Toll on wildlife worse than expected from Exxon Valdez spill, scientists say

February 02, 1993|By McClatchy News Service

ANCHORAGE, Alaska -- In the genes of fish, in the brains of birds and the livers and kidneys of sea otters, the Exxon Valdez oil spill played havoc. Finally, scientists can talk about it.

Herring were born as mutants with twisted spines and deformed jaws.

Harlequin ducks quit reproducing.

Murres began nesting a month late, meaning their immature offspring are being swept off their cliff-side nests and washed away by the early winter storms.

Perfectly preserved, toxic, crude oil remains trapped under mussel beds, in some places more than a half-foot deep.

And still unexplained is: Did the spill have anything to do with the disappearance of 13 of the 36 killer whales in Prince William Sound?

Scientists have been prohibited from discussing these and other findings for the past four years because of the federal and state governments' lawsuits against Exxon and Alyeska Pipeline Service Co.

But with these suits recently settled, they are now free to talk.

In a special edition of "Alaska Wildlife," published by the state Department of Fish and Game this month, many of the findings are spelled out. And today, nearly 500 scientists and lawyers from across the country will gather at the first public forum on the spill.

The first day of the four-day symposium at the Egan Civic and Convention Center is open to the public and is designed as an overview of the spill's impact.

The next three days of seminars are more technical and geared for scientists. More than 100 papers will be presented.

"This is it," said state biologist Sam Patten. "Everybody is going to put their cards on the table. Everything is going to come out."

Though invited, Exxon scientists won't be there. An Exxon spokesman said last fall that company scientists will present their work at a conference this spring in Atlanta.

The governments' chief spill scientist, Robert Spies, said Exxon might not agree with some of the governments' findings.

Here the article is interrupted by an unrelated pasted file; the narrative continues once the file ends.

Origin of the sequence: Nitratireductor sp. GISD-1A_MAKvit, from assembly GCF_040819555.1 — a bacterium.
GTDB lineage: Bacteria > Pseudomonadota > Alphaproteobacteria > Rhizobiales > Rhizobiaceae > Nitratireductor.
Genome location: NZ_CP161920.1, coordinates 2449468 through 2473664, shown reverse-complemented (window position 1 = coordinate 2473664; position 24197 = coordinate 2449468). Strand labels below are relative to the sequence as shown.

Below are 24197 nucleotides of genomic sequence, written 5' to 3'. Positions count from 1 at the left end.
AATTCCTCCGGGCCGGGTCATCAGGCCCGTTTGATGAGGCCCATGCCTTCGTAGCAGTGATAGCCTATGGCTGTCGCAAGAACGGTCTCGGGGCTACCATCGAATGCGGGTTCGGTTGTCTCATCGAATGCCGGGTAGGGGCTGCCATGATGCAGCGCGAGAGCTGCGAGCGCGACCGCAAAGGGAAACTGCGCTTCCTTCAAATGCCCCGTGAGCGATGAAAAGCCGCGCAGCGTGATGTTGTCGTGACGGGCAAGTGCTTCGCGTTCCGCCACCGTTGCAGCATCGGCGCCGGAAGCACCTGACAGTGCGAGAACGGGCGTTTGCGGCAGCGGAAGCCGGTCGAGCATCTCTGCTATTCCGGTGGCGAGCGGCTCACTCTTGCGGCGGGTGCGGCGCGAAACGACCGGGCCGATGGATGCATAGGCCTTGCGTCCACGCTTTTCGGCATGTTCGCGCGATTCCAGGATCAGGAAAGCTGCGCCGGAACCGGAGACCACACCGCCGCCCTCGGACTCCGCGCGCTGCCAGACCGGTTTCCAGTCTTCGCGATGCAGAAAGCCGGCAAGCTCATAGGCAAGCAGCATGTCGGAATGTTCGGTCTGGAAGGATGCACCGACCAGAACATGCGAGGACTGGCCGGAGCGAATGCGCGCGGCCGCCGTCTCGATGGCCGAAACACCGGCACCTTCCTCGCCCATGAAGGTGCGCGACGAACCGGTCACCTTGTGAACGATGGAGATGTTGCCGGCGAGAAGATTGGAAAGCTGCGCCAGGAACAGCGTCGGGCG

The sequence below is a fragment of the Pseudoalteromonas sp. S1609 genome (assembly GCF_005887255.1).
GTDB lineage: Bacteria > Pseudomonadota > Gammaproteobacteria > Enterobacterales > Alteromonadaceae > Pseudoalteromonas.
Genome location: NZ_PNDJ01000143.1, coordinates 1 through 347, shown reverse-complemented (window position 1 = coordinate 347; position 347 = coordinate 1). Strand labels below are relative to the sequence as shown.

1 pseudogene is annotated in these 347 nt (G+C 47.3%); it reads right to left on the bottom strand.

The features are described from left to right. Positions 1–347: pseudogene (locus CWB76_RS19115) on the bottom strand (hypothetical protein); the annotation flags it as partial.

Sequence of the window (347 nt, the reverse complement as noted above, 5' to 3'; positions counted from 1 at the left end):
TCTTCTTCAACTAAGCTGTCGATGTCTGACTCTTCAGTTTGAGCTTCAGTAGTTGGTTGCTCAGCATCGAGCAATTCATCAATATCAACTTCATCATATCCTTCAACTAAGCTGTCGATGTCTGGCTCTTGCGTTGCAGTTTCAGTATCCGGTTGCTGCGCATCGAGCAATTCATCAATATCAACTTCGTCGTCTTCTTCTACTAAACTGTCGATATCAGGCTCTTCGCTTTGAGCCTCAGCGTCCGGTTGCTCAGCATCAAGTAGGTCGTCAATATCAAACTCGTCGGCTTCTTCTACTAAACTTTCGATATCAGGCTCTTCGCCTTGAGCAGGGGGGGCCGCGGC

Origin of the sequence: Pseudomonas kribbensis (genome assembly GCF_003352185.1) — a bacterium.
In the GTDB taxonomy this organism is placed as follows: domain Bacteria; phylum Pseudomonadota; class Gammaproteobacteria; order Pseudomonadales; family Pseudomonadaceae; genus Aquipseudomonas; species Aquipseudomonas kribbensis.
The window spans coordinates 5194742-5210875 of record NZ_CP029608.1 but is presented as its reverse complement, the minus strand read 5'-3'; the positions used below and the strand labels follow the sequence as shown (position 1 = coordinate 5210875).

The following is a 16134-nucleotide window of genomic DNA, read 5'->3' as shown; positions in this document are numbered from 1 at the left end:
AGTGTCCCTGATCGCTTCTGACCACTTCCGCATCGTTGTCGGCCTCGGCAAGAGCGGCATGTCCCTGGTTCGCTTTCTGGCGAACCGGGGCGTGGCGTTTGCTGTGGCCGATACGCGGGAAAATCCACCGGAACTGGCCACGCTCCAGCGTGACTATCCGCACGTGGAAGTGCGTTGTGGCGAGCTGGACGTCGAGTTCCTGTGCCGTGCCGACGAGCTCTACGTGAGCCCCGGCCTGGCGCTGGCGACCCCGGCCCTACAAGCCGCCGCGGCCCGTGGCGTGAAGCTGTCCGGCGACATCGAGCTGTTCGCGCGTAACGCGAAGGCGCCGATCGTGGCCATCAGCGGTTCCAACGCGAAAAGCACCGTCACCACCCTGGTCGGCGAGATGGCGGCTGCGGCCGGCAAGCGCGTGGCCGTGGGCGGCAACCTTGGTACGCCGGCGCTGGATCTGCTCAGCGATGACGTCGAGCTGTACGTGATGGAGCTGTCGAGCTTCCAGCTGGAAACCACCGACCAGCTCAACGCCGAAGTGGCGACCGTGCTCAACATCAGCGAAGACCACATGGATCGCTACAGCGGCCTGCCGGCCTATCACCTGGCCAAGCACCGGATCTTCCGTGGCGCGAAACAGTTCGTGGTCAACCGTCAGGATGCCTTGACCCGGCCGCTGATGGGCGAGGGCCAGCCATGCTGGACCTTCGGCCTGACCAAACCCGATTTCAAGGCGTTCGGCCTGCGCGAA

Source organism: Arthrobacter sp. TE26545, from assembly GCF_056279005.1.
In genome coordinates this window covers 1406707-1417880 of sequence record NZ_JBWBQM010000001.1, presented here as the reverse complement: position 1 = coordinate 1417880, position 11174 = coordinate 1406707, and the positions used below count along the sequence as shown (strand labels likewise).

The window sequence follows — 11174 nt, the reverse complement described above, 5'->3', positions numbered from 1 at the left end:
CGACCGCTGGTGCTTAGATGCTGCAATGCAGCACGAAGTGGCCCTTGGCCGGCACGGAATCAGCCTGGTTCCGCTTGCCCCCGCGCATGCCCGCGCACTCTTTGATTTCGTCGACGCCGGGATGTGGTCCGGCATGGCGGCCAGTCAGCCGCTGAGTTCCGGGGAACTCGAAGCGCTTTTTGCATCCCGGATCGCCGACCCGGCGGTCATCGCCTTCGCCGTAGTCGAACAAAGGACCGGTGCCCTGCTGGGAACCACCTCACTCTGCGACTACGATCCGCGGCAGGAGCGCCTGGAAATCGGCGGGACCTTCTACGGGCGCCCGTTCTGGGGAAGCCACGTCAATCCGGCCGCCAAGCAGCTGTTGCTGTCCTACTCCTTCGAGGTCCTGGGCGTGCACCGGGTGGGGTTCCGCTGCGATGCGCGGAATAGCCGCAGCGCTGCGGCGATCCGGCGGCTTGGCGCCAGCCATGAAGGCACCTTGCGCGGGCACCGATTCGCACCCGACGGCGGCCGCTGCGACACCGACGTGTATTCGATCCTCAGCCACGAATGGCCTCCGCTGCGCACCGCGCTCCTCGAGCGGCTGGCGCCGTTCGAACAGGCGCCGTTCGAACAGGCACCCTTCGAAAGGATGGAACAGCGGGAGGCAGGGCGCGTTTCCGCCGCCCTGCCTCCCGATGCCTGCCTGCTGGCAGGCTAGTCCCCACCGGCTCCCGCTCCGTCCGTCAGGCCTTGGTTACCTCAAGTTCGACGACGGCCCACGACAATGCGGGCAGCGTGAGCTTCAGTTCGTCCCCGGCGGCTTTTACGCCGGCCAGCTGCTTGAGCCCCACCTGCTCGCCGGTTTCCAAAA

"You are always going to get different stories," said Mr. Spies. "The resource people are going to paint a black picture; Exxon will paint a white picture."

It appears most of the harm was short term; not a single species was lost because of the spill. Most scientists said they expect all the species to recover and genetic damage to be mitigated within a few generations, leaving the spill just a blip in the Sound's evolution.

Fishermen and environmentalists still have lawsuits pending against Exxon for the damage caused when the Exxon Valdez ran aground, dumping 11 million gallons of oil into the Sound. And some of the scientists' findings may end up as evidence in court.

For months after the spill, biologists and Exxon officials said repeatedly that fish and shellfish were not in harm's way because oil floats and the fish could easily swim away.

That was not always the case.

Spawning fish and oil met in the inter-tidal areas, producing mutant herring larvae and club-tailed wild pink salmon.

Oil experts were surprised as evidence began to accumulate about the depth at which the oil sediments were being washed down underwater slopes, eventually reaching 60 to 700 feet below sea level and into crab, shrimp and rockfish habitat.

But biologists also point out that long before the oil got there, commercial fishing had been taking an undocumented toll on these species.

Roughly 36,000 bird carcasses were found, and scientists estimate that 300,000 to 645,000 birds were killed in the first months after the spill.

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